White House recognizes University Innovation Fellows program
In a world where competitive business drives economic success, students may sometimes find it difficult to imagine the prospects of landing a good job after graduation. Efforts to educate students not only in academics but also in entrepreneurship and innovation have gained traction across the country. The University Innovation Fellows program (UIF), a growing national movement, seeks to inculcate such fundamental skills in undergraduate students. Notre Dame currently has four students representing the university as Fellows of the program.
According to the program’s website, UIF equips students with the “attitudes, skills and knowledge required for them to compete in the economy in the future.” The National Center for Engineering Pathways to Innovation (also known as Epicenter) operated the program, which is funded by the National Science Foundation.
Each year, Fellows participate in two 6-week training sessions online, in which they develop creative, critical thinking, and teamwork skills. National conferences are held throughout the year, and an annual meeting in Silicon Valley brings participants together to learn more about innovative techniques that work in the field today.
This past November, the White House acknowledged UIF as it celebrated National Entrepreneurship Month. In the Office of Science and Technology Policy blog, the White House described the program’s Fellows as “students who are on a mission to generate more entrepreneurial activity and collaboration across their campuses.”
Out of the 168 Fellows from 85 institutions across the United States, four are students at Notre Dame: junior Mark Brahier and seniors Jeff Hansen, Jonathan Jou, and Elena Brindley.
The Rover interviewed Elena Brindley to learn more about the program and its incorporation into the student life and academic culture at Notre Dame.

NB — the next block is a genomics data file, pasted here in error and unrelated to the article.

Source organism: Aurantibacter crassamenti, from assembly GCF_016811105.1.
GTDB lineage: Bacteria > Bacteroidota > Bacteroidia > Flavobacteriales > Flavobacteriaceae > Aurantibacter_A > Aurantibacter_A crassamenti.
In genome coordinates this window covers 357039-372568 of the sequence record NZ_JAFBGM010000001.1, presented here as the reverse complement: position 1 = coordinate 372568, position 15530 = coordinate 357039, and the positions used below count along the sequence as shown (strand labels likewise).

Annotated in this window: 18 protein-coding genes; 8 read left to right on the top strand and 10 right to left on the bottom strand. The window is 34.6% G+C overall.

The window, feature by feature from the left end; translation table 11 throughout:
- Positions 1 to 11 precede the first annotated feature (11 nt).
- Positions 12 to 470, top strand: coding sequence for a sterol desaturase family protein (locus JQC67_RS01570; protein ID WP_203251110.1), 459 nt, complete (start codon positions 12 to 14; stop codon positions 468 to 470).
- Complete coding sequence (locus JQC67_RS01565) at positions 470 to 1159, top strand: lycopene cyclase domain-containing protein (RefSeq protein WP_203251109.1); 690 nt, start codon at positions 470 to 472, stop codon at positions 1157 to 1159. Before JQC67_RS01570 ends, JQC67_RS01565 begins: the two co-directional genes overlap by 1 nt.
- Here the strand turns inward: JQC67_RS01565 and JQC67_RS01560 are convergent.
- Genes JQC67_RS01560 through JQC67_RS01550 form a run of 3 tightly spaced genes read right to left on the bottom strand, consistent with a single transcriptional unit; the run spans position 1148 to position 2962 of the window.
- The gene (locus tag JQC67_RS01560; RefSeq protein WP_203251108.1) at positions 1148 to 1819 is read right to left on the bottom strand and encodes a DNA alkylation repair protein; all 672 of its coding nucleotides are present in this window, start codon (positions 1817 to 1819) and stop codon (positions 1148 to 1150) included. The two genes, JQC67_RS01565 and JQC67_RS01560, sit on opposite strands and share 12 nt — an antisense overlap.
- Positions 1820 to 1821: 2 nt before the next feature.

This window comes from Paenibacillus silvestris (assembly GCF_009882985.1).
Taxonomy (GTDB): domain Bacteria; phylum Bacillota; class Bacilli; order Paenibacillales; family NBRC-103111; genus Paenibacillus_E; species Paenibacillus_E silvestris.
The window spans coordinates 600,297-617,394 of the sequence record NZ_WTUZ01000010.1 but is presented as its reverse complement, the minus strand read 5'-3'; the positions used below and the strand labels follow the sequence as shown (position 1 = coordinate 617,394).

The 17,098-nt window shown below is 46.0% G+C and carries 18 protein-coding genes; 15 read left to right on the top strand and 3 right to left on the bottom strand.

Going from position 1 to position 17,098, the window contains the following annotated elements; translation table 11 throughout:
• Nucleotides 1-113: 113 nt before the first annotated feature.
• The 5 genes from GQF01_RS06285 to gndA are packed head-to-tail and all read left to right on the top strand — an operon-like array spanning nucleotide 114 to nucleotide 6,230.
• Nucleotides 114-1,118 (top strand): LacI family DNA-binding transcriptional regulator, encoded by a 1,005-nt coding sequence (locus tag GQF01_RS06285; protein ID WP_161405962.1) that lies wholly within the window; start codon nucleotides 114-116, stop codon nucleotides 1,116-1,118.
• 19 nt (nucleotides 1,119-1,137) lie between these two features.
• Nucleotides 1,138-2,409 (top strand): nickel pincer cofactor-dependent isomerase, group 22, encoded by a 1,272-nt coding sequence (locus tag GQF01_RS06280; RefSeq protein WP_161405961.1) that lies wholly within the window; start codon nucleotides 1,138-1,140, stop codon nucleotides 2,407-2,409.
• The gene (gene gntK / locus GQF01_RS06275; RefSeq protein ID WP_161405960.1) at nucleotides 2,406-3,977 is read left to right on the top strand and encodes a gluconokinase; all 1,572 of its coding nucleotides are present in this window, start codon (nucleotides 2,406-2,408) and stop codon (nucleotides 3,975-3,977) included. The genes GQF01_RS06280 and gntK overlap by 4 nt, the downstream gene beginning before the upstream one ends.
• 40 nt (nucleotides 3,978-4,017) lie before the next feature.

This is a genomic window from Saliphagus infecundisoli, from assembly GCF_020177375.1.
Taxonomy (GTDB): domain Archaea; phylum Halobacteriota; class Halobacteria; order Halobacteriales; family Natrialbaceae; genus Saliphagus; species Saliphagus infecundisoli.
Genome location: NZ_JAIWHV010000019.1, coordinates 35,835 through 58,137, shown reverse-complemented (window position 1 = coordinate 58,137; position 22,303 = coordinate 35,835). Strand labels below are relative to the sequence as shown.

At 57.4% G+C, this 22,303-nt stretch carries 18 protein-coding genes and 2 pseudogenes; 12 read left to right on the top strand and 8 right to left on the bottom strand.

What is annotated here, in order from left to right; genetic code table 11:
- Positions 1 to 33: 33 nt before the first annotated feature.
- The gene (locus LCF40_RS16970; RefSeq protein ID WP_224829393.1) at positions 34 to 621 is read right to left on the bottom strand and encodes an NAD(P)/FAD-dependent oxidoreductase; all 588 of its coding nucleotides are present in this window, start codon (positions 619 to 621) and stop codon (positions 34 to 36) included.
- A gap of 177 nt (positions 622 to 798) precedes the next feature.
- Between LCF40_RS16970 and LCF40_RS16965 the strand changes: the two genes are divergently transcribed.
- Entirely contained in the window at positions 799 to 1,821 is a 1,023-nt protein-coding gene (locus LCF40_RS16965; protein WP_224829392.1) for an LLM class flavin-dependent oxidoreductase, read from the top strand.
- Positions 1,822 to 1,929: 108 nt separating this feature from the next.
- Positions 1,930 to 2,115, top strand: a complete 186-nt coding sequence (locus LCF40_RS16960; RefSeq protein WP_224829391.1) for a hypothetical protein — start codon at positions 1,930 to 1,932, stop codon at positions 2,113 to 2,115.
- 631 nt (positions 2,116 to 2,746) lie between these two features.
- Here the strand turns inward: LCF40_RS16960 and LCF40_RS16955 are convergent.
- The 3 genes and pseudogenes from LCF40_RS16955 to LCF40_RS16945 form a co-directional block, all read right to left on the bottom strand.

Irish Rover: What distinguishes the University Innovation Fellows program at Notre Dame?
Something unique about the group of Fellows here at Notre Dame is that we are the first students from our school to ever participate in this program. As such, we were the first students fortunate enough to have the opportunity to thoroughly examine the “innovation ecosystem” here during our training. We were pleased to discover that Notre Dame has a wealth of resources related to innovation and entrepreneurship, but could improve in terms of communicating about them. Therefore, rather than hoping to start anything new, we would like to focus our efforts on unifying the resources we already have and making them accessible to students in all areas of study.
What is your favorite part about being a Fellow of the program?
My favorite parts of this program are having the opportunity to learn from students with similar ambitions on campuses across the country, and having access to the tremendous support system and community offered by the UIF program. It has also been a privilege to be able to take the time to learn more about opportunities available for students at Notre Dame.
What kind of impact do you hope to have on campus through your membership in UIF?
If I had to summarize our goals in one sentence, I would say that we hope to inspire an increased culture of innovative thinking that would be pervasive across campus. More specifically, we hope to see students of all disciplines exposed to the idea that innovation and entrepreneurship are not restricted to the process of taking a product to market, but are really attitudes and ways of thinking that allow you to make the most of your education. Finally, we hope to see all students aware of and excited by different opportunities related to innovation on campus.
A recent article on the Department of Science website described specific projects that the University Innovation Fellows at Notre Dame have created and are working to put into action. One project, the Council for Academic Leadership and Innovation (CALI), will strive to foster discussion between students and faculty about education and innovative techniques to be explored.
In an initiative to launch CALI, the four Notre Dame Fellows have planned an Innovation Roundtable in conjunction with several student organizations and university faculty and administrators. The event, which will promote thoughtful conversation about innovation and entrepreneurship, will take place at the beginning of this spring semester.
Sophia Buono is a freshman majoring in the Program of Liberal Studies. She is excited to be back on campus and hopes to write more for the Rover this semester. Contact Sophia at firstname.lastname@example.org.